Civil War Memorial
The Civil War Soldier statue was purchased by public donations from the Chicago Bronze Company and dedicated at a public ceremony on Decoration Day, May 30, 1890. Over 300 Civil War Veterans were joined by 4,000 citizens at the unveiling at the original courthouse located on Cass Street. Traverse City Mayor Perry Hannah delivered the keynote address.
The statue represents the 171 volunteers from the Grand Traverse Region who marched off to War and the 32 who lost their lives in that conflict. The prominent names listed on each side of the monument reflect the battlefields where the Region's soldiers fought from 1861 to 1865.
In 1893, the statue was moved to the grounds of the newly constructed District Courthouse. By 2000, the 'Old Soldier' was showing signs of deterioration. Described as 'creaking' by conservationists, the zinc metal base was bulging outwards, causing the soldier to tilt backwards on a 20 degree angle. In December 2003, Grand Traverse County Commissioners authorized Robert Finch Camp No. 14, Sons of Union Veterans of the Civil War to organize a fundraising and restoration committee. Support from area businesses, charities, citizens, and students and the U.S. [National] Park Service 'Save America's Treasures' generated enough funds that on December 2004, the statue was disassembled and transported to Mercene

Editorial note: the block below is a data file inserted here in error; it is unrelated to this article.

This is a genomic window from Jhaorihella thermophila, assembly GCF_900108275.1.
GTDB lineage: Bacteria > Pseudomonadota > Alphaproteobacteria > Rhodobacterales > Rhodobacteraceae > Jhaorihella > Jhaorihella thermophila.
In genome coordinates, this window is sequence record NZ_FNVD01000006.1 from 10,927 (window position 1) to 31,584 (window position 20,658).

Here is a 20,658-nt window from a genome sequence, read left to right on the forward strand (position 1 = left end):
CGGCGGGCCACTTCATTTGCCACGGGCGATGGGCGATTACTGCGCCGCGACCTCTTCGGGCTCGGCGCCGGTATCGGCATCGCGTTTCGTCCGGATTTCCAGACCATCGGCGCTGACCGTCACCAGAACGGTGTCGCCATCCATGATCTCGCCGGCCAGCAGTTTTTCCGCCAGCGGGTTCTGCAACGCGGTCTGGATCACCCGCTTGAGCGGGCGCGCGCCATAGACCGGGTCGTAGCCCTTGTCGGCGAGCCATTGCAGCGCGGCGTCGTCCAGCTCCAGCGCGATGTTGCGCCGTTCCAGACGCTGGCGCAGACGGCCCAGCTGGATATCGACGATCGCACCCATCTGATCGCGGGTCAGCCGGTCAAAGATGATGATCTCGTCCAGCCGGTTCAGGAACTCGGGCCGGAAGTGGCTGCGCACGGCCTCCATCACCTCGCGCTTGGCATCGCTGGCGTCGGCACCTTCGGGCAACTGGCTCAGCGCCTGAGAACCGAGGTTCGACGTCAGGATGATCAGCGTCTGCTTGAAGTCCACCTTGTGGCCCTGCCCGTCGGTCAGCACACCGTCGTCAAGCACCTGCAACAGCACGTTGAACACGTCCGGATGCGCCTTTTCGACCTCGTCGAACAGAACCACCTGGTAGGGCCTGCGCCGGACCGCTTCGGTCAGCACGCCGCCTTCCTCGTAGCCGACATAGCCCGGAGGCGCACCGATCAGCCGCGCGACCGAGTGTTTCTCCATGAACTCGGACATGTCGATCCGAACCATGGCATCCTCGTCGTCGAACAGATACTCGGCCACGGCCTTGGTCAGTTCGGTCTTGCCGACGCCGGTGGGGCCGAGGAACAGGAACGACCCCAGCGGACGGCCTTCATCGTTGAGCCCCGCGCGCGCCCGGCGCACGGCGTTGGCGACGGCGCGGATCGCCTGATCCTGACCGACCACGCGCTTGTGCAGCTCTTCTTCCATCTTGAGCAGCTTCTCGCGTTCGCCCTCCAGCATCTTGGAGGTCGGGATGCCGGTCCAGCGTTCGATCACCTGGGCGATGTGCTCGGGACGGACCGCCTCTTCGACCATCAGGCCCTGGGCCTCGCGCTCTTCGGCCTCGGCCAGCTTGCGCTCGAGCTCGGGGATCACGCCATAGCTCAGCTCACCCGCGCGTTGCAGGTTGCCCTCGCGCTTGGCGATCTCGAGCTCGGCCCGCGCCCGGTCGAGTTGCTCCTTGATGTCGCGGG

On Memorial Day, May 30, 2005, exactly 115 years to the hour, over 1,500 citizens assembled to 'welcome home' the refurbished statue. The keynote speaker was Michigan Senator Carl Levin. Senator Levin honored the original soldiers for whom the statue was dedicated; he also addressed the need for the community and Nation to support their soldiers now waged in the war on terrorism.
[Civil War Monument]
Erected to the Heroes who fell
and the Patriots who fought for
Union and Liberty
1861 - 1865.
By the citizens of
Grand Traverse County, Mich.
May 30, 1890.
This is a Nation.
A Government of the People,
for the People, by the People.
One Country, One Flag.
United we stand, divided we fall.
No Flag but the Red, White, and Blue.
Let Us Have Peace.
Winchester Petersburg Williamsburg
Vicksburg Wilderness Hatcher's Run
Cold Harbor Ream's
Port Hudson Cedar Mountain Gettysburg
Location. 44° 45.696′ N, 85° 36.967′ W. Marker is in Traverse City, Michigan, in Grand Traverse County. Marker is at the intersection of Boardman Avenue and Washington Street, on the right when traveling south on Boardman Avenue. Touch for map. Marker and monument are at the northeast corner of the county courthouse grounds. Marker is at or near this postal address: 328 Washington Street, Traverse City MI 49684, United States of America.
Other nearby markers. At least 8 other markers are within one mile of this marker, measured as the crow flies. U.S.S. Sabine Parrott Rifle (here, next to this marker); Spanish-American War Memorial (a few steps from this marker); World War Memorial (within shouting distance of this marker); Grand Traverse County Courthouse (within shouting distance of this marker); Central United Methodist Church (approx. ¼ mile away); Welcome Home Vietnam Veterans (approx. ¼ mile away); Korean War Memorial (approx. 0.9 miles away); Second Industrial Revolution (approx. one mile away). Touch for a list and map of all markers in Traverse City.
Categories. • Fraternal or Sororal Organizations • Man-Made Features • Patriots & Patriotism • War, US Civil •
Credits. This page was last revised on September 28, 2016. This page originally submitted on September 28, 2016, by William Fischer, Jr. of Scranton, Pennsylvania. This page has been viewed 215 times since then. Photos: 1, 2, 3, 4, 5, 6, 7, 8, 9, 10, 11, 12. submitted on September 28, 2016, by William Fischer, Jr. of Scranton, Pennsylvania.